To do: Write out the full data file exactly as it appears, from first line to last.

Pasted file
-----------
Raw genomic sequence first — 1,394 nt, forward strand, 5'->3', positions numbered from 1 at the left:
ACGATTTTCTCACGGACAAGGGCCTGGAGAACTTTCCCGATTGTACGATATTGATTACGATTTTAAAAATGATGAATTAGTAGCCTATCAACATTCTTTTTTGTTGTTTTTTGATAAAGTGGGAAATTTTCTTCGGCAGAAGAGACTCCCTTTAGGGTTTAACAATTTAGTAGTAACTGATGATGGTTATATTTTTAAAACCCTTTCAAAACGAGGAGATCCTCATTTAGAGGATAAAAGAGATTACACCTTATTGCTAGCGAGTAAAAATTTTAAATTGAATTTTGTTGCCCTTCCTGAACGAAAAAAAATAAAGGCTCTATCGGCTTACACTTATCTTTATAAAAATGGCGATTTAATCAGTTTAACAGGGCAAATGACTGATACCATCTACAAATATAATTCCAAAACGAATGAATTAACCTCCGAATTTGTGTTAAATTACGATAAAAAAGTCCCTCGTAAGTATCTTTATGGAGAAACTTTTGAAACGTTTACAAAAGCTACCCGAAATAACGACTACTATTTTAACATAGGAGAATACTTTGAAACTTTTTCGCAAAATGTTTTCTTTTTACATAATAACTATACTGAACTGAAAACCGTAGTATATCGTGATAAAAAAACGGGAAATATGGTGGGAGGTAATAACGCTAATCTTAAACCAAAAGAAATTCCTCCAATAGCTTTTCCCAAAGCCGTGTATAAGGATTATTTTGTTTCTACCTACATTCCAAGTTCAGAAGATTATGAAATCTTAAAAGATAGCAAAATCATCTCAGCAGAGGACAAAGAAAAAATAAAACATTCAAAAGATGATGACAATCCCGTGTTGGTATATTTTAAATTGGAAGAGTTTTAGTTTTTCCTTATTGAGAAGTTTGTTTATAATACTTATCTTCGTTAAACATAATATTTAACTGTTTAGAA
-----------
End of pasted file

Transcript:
Raw genomic sequence first — 1,394 nt, forward strand, 5'->3', positions numbered from 1 at the left:
ACGATTTTCTCACGGACAAGGGCCTGGAGAACTTTCCCGATTGTACGATATTGATTACGATTTTAAAAATGATGAATTAGTAGCCTATCAACATTCTTTTTTGTTGTTTTTTGATAAAGTGGGAAATTTTCTTCGGCAGAAGAGACTCCCTTTAGGGTTTAACAATTTAGTAGTAACTGATGATGGTTATATTTTTAAAACCCTTTCAAAACGAGGAGATCCTCATTTAGAGGATAAAAGAGATTACACCTTATTGCTAGCGAGTAAAAATTTTAAATTGAATTTTGTTGCCCTTCCTGAACGAAAAAAAATAAAGGCTCTATCGGCTTACACTTATCTTTATAAAAATGGCGATTTAATCAGTTTAACAGGGCAAATGACTGATACCATCTACAAATATAATTCCAAAACGAATGAATTAACCTCCGAATTTGTGTTAAATTACGATAAAAAAGTCCCTCGTAAGTATCTTTATGGAGAAACTTTTGAAACGTTTACAAAAGCTACCCGAAATAACGACTACTATTTTAACATAGGAGAATACTTTGAAACTTTTTCGCAAAATGTTTTCTTTTTACATAATAACTATACTGAACTGAAAACCGTAGTATATCGTGATAAAAAAACGGGAAATATGGTGGGAGGTAATAACGCTAATCTTAAACCAAAAGAAATTCCTCCAATAGCTTTTCCCAAAGCCGTGTATAAGGATTATTTTGTTTCTACCTACATTCCAAGTTCAGAAGATTATGAAATCTTAAAAGATAGCAAAATCATCTCAGCAGAGGACAAAGAAAAAATAAAACATTCAAAAGATGATGACAATCCCGTGTTGGTATATTTTAAATTGGAAGAGTTTTAGTTTTTCCTTATTGAGAAGTTTGTTTATAATACTTATCTTCGTTAAACATAATATTTAACTGTTTAGAA